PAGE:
Fiber Consumption May Lower Death Risk from Range of Diseases
A National Cancer Institute analysis of data from the National Institute for Health-AARP Diet and Health Study shows that consuming dietary fiber greatly reduces the risk of dying from cardiovascular, infectious, and respiratory diseases.
The study was published online ahead of print on February 14, 2011 in the Archives of Internal Medicine.
Researchers examined the food frequency questionnaire responses of 219,193 men and 168,999 women. The study lasted for 9 years, during which time 20,126 deaths in men and 11,330 deaths in women occurred.
The researchers determined that individuals who consumed between 25 and 30 grams of fiber per day had an average 22% lower risk of death from the entire range of diseases. They also found that consumption of dietary fiber derived from grains resulted in the biggest reductions.
The anti-inflammatory properties of fiber are believed to be the mechanism behind this reduction is disease risk. Inflammation occurs in cardiovascular, infectious and respiratory diseases and speeds up the progression of disease.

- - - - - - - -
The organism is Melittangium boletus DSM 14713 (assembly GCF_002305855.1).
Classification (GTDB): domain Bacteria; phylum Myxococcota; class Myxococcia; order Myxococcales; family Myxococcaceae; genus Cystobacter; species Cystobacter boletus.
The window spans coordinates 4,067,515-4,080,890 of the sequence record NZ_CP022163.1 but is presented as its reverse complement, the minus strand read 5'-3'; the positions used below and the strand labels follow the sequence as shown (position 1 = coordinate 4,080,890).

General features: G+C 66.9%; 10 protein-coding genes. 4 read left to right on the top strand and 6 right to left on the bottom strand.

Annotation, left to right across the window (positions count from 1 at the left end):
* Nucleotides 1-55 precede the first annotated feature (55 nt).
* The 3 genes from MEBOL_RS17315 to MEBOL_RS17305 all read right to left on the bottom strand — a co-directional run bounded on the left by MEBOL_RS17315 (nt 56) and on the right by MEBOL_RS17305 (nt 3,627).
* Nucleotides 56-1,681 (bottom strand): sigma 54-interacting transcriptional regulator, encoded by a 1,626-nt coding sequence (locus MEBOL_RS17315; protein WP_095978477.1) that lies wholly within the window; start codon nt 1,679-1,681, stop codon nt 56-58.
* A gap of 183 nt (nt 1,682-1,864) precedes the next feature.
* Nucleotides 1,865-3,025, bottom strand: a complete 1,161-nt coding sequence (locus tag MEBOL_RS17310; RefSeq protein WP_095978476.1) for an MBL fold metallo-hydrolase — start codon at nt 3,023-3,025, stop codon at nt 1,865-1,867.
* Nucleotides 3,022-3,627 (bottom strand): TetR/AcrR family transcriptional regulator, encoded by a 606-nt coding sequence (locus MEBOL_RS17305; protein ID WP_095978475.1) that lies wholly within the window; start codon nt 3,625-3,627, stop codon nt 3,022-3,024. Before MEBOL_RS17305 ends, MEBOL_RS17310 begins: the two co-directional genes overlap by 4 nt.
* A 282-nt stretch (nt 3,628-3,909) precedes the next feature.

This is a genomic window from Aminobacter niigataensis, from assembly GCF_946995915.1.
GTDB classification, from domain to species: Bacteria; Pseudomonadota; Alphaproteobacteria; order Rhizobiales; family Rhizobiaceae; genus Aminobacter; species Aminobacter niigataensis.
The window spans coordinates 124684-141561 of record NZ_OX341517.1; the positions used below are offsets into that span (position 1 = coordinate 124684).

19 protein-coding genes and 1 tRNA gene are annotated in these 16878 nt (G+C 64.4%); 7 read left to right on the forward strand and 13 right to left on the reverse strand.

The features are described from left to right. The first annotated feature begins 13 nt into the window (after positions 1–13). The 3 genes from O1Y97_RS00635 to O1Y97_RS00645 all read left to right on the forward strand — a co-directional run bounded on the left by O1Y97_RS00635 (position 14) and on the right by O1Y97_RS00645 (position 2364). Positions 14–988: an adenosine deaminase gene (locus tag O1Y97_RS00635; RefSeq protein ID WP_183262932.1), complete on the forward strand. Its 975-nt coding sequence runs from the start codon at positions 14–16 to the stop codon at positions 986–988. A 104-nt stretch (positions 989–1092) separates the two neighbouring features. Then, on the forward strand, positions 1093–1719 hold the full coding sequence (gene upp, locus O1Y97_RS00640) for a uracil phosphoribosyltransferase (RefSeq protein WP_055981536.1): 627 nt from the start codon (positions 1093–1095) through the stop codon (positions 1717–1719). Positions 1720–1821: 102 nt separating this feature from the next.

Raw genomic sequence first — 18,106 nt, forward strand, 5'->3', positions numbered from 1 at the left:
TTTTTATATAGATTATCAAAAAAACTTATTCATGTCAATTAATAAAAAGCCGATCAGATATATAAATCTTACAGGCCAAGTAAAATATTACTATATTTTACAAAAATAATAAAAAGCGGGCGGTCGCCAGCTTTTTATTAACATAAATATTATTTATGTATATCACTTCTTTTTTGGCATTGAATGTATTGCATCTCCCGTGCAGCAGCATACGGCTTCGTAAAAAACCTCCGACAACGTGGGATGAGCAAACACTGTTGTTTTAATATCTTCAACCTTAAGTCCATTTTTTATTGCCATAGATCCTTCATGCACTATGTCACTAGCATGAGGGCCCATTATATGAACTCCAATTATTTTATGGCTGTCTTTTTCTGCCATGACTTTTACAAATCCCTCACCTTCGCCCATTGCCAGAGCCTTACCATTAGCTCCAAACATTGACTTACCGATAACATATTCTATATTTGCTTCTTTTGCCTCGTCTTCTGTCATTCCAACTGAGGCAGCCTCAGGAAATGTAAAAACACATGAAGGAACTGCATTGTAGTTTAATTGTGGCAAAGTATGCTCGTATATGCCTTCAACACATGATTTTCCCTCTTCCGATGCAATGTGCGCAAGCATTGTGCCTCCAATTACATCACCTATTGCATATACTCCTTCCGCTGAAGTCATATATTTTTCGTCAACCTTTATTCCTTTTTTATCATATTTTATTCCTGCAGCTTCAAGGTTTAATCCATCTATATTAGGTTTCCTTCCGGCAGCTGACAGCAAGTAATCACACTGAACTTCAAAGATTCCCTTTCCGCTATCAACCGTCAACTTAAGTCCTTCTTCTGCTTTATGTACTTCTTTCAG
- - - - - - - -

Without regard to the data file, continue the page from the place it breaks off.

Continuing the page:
Fiber has also been associated with lowering cholesterol, preventing flu and pneumonia and reduction in the risk of some cancers.
Many Americans only consume approximately 50% of the recommended 25 to 30 grams daily. To get more fiber into your diet, concentrate on whole grain cereals, dates, breads, and pastas. Fruit is also a good source of dietary fiber, as are high quality supplements.